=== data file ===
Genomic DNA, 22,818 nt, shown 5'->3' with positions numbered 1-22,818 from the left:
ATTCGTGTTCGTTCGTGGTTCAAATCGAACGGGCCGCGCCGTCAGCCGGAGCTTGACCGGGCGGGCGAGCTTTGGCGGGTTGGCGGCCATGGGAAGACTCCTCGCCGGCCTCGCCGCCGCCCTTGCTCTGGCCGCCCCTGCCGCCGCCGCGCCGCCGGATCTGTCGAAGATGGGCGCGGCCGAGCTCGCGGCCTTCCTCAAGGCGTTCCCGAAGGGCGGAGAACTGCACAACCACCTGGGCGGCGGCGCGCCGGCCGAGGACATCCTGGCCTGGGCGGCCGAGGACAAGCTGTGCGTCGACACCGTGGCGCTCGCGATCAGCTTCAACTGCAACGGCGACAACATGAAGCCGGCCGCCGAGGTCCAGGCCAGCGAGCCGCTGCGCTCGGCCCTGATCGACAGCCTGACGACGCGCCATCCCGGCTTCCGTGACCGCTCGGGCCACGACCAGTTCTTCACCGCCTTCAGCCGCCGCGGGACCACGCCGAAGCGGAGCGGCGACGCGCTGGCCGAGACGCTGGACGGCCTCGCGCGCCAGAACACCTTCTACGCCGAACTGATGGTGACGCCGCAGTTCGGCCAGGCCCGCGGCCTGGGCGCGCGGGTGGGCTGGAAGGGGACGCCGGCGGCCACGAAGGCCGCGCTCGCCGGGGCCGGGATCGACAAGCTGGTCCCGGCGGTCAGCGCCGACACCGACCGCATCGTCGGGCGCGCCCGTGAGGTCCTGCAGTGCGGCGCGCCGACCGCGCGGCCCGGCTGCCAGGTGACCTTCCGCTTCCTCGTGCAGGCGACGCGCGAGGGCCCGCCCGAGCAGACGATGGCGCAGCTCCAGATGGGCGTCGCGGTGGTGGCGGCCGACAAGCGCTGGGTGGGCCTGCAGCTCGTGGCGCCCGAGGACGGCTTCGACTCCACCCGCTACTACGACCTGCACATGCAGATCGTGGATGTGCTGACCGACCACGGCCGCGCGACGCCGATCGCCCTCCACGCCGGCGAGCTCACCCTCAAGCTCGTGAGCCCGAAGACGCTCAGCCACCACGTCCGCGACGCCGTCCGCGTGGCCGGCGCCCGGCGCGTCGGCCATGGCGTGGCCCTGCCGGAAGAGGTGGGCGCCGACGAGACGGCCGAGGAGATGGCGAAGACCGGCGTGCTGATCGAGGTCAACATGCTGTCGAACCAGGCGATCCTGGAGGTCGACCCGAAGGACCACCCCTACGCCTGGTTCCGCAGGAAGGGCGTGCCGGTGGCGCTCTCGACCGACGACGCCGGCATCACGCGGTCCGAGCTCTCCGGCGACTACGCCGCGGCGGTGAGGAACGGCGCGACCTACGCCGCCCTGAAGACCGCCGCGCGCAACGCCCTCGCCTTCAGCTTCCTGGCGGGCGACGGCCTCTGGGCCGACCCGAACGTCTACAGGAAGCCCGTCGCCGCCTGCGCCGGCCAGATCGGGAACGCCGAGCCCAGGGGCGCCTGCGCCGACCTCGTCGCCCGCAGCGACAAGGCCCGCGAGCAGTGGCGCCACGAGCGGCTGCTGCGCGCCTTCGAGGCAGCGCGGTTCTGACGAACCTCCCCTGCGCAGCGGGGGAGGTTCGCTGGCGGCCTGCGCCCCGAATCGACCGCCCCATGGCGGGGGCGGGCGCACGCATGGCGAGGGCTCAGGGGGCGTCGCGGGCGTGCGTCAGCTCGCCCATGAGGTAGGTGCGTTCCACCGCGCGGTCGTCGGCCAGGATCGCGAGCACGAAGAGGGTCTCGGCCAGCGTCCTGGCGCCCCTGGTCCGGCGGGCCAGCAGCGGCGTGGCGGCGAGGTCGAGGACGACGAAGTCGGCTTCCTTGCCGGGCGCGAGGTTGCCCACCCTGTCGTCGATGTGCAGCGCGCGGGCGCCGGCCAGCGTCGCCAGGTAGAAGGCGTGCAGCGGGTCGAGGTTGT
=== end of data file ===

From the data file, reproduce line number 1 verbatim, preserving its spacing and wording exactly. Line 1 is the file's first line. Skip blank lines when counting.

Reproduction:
Genomic DNA, 22,818 nt, shown 5'->3' with positions numbered 1-22,818 from the left: